Cecilia Tortajada and Asit K. Biswas
Integrated water resources management in an insecure river basin: a case study of Helmand River Basin, Afghanistan
B.J.M Goesa, S.E. Howartha, R.B. Wardlawb, I.R. Hancockc and U.N. Parajulid
aMott MacDonald Ltd, Cambridge, UK; bWRPMC Ltd, West Linton, Peebleshire, UK; cIndependent Consultant, Hindhead, Surrey, UK; dIndependent Consultant, Kathmandu, Nepal
Contact: B.J.M Goes | Email: firstname.lastname@example.org
The Helmand River Basin is a closed river basin in (semi)arid southern Afghanistan, Iran and Pakistan. Irrigation is by far the largest surface water use. Two of the three main rivers have large dams that regulate river flow for irrigation and hydropower. Water management in the basin faces a number of challenges, among which are insecurity, collapse of the river flow monitoring network in the Afghan part of the basin in 1980, inefficient operation and maintenance of existing water infrastructure, many drought years since 1999, reduced upstream water storage due to siltation of reservoirs, and a possible future reduction in snow storage as a result of a predicted temperature rise. The paper presents: (1) an overview of water resources and water management in the Helmand River Basin, where data are scarce and difficult to access; (2) a description of innovative methods used to generate simulated flow data for the basin, including the use of globally gridded data sets; (3) a discussion of how the reservoirs could be operated in light of irrigation and hydropower demand; and (4) a discussion on strengthening the transboundary cooperation between Afghanistan and Iran.
An evaluation of Māori values in multiscalar environmental policies governing Kaipara Harbour in New Zealand
Pooja Kanwara, Stephanie Kazab and William B. Bowdenb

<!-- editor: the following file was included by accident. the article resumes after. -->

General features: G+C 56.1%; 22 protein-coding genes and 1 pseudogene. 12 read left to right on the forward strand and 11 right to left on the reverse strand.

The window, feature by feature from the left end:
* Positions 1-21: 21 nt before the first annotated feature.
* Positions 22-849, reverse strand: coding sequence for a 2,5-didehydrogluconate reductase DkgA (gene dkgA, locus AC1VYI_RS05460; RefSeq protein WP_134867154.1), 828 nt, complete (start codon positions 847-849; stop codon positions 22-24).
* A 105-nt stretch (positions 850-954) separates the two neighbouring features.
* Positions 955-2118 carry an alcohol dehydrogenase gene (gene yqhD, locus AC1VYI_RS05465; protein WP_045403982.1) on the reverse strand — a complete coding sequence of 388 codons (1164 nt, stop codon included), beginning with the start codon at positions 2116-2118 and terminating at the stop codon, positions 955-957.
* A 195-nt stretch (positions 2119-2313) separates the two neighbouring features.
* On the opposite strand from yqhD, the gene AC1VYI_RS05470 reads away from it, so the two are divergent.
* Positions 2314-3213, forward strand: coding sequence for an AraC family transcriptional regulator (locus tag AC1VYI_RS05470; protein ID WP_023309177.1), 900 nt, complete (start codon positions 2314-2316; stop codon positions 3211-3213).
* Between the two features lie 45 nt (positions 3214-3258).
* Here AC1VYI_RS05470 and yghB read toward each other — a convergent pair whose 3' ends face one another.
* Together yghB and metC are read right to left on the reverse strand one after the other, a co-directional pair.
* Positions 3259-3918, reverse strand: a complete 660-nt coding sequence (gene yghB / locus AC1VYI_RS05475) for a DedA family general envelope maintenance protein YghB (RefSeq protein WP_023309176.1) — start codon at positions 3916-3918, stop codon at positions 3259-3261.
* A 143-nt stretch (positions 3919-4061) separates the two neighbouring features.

aUS Department of Agriculture, Forest Service, Superior National Forest, Duluth, MN, USA; b Rubenstein School of the Environment and Natural Resources, University of Vermont, Burlington, VT, USA
Contact: Pooja Kanwar | Email: email@example.com
Indigenous knowledge and values are increasingly found in watershed management to engage important stakeholders in the development of modern resource management practices and policies. This paper explores the integration of Māori values in water and land policies governing Kaipara Harbour in New Zealand as a case study for this approach. Multijurisdictional documents were analysed for the inclusion of nine wellestablished Māori values that have applications to land, water and natural resource management. The results of this study identified the most and least commonly mentioned values in policy documents, and a scalar trend in which integration of Māori values increased as the geographic scale and jurisdiction of the respective governing policies decreased.
Social performance in public services delivery: conceptual roots and results for the Portuguese water sector
Hugo Consciência Silvestre
Universidade da Integracāo Internacional da Lusofonia Afro-Brasileira (UNILAB), Campus da Liberdade, Redencāo, Brazil
Contact: Hugo Consciência Silvestre | Email: firstname.lastname@example.org